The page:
History for Advanced Performance Pupils 

All Hull Collegiate pupils are stretched to their highest standard in History lessons.  Pupils are expected to be able to write extended, discursive essays in an academic style from Key Stage 3 onwards.  Pupils have to prioritise causation and then justify their personal perspective on key events, changes and personalities across broad periods of History.   Making links and connections between events is at the core of much of our historical analysis. Open ended tasks such as ‘What makes a hero?’ and ‘Which events in this period are worth remembering?’ encourage pupils to think about historiography and more able pupils enjoy the chance to play devil’s advocate. 

Skills which are evident in the new GCSE 9-1 and A Level syllabi have been fed down into the lower years to give pupils the opportunity to examine how historical representations are made and how different people and events can be interpreted in alternative ways by contemporaries and historians.  Source evaluation and analysis at all levels requires that pupils can identify and explain bias.  It often requires an appreciation of satire and irony which more able pupils revel in.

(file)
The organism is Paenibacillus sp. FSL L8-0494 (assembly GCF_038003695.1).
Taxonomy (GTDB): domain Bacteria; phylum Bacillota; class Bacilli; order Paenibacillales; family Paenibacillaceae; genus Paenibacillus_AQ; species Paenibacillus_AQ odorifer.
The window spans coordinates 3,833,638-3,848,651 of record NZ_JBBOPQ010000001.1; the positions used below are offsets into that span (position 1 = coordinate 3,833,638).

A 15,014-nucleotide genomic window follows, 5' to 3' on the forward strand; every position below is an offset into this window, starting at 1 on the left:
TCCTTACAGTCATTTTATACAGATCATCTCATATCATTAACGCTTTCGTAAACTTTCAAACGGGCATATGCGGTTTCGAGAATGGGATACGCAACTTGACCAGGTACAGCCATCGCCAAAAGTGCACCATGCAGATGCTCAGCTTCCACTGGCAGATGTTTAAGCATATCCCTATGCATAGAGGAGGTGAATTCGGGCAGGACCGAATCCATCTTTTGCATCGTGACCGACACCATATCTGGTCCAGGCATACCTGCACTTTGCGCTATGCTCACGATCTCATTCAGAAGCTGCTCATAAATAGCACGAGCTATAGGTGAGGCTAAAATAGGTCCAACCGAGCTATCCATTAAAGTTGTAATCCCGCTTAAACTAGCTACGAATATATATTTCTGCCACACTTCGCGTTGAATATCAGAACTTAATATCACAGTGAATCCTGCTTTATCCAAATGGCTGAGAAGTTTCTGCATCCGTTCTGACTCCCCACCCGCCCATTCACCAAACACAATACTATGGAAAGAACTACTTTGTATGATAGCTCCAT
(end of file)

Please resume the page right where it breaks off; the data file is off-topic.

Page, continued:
Optional homework and complementary research projects are given to all pupils, with the more able being the most likely candidates to complete them. 

In Years 7 and 8, we run a joint History and Geography trip to the Hull History Centre and Hull City Centre Regeneration Project. 

In Year 9, pupils have the opportunity to travel to France and Belgium to visit the battlefields and cemeteries of the First World War. We ask more able pupils to think about how Britain chooses to memorialise our fallen soldiers, and compare that with other country’s memorials.  Pupils are also given the chance to use the Commonwealth War Graves Commission records to research the men named on Hull Grammar’s Rolls of Honour. 

A joint Year 12/13 residential trip to Berlin and Krakow, asks pupils to consider the politics of the Cold War.  The inclusive visit to Auschwitz allows pupils to reflect on the challenges of studying the Holocaust, and the prevention of genocide in the modern world.

We encourage our pupils to be bold, thoughtful, and have their opinions rooted in factual evidence.  Many of our pupils choose to continue with their study of History at degree level and in recent years pupils have left us for Durham, Sheffield, York, Hull, Bristol, Warwick and Exeter Universities.  We ask our alumni to return in Trinity term and pass on their experiences of undergraduate History to their successors.